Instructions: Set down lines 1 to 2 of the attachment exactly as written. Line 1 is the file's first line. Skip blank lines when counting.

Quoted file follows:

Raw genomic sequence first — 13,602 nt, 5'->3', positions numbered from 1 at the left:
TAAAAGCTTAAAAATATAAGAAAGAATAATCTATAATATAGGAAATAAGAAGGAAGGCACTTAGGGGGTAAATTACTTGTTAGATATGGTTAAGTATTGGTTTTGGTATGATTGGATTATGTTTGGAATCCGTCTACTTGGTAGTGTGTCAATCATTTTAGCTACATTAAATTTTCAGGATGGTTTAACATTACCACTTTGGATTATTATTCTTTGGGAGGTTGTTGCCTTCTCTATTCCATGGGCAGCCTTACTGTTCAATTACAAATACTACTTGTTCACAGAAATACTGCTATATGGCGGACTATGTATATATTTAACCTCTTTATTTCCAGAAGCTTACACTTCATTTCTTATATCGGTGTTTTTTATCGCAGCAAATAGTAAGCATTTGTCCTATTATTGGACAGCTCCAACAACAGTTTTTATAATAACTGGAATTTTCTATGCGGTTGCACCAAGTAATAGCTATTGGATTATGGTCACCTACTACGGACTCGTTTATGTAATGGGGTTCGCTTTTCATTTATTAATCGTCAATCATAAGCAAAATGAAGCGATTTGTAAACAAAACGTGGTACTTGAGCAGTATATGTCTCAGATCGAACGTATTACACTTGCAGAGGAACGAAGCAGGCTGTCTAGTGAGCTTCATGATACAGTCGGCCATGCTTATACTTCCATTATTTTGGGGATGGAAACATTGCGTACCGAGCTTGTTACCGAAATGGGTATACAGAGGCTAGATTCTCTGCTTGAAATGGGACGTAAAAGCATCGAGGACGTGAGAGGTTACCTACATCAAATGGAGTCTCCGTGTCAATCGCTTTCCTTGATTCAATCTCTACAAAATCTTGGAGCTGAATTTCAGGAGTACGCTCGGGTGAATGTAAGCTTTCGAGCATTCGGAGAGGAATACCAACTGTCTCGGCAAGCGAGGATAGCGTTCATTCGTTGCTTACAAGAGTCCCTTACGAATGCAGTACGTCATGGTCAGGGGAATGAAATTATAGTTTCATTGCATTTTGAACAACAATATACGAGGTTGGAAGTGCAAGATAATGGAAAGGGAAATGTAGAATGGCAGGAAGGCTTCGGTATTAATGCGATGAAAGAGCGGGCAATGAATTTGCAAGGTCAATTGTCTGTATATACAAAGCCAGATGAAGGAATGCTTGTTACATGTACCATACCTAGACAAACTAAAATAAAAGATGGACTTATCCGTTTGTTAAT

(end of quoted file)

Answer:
Raw genomic sequence first — 13,602 nt, 5'->3', positions numbered from 1 at the left:
TAAAAGCTTAAAAATATAAGAAAGAATAATCTATAATATAGGAAATAAGAAGGAAGGCACTTAGGGGGTAAATTACTTGTTAGATATGGTTAAGTATTGGTTTTGGTATGATTGGATTATGTTTGGAATCCGTCTACTTGGTAGTGTGTCAATCATTTTAGCTACATTAAATTTTCAGGATGGTTTAACATTACCACTTTGGATTATTATTCTTTGGGAGGTTGTTGCCTTCTCTATTCCATGGGCAGCCTTACTGTTCAATTACAAATACTACTTGTTCACAGAAATACTGCTATATGGCGGACTATGTATATATTTAACCTCTTTATTTCCAGAAGCTTACACTTCATTTCTTATATCGGTGTTTTTTATCGCAGCAAATAGTAAGCATTTGTCCTATTATTGGACAGCTCCAACAACAGTTTTTATAATAACTGGAATTTTCTATGCGGTTGCACCAAGTAATAGCTATTGGATTATGGTCACCTACTACGGACTCGTTTATGTAATGGGGTTCGCTTTTCATTTATTAATCGTCAATCATAAGCAAAATGAAGCGATTTGTAAACAAAACGTGGTACTTGAGCAGTATATGTCTCAGATCGAACGTATTACACTTGCAGAGGAACGAAGCAGGCTGTCTAGTGAGCTTCATGATACAGTCGGCCATGCTTATACTTCCATTATTTTGGGGATGGAAACATTGCGTACCGAGCTTGTTACCGAAATGGGTATACAGAGGCTAGATTCTCTGCTTGAAATGGGACGTAAAAGCATCGAGGACGTGAGAGGTTACCTACATCAAATGGAGTCTCCGTGTCAATCGCTTTCCTTGATTCAATCTCTACAAAATCTTGGAGCTGAATTTCAGGAGTACGCTCGGGTGAATGTAAGCTTTCGAGCATTCGGAGAGGAATACCAACTGTCTCGGCAAGCGAGGATAGCGTTCATTCGTTGCTTACAAGAGTCCCTTACGAATGCAGTACGTCATGGTCAGGGGAATGAAATTATAGTTTCATTGCATTTTGAACAACAATATACGAGGTTGGAAGTGCAAGATAATGGAAAGGGAAATGTAGAATGGCAGGAAGGCTTCGGTATTAATGCGATGAAAGAGCGGGCAATGAATTTGCAAGGTCAATTGTCTGTATATACAAAGCCAGATGAAGGAATGCTTGTTACATGTACCATACCTAGACAAACTAAAATAAAAGATGGACTTATCCGTTTGTTAAT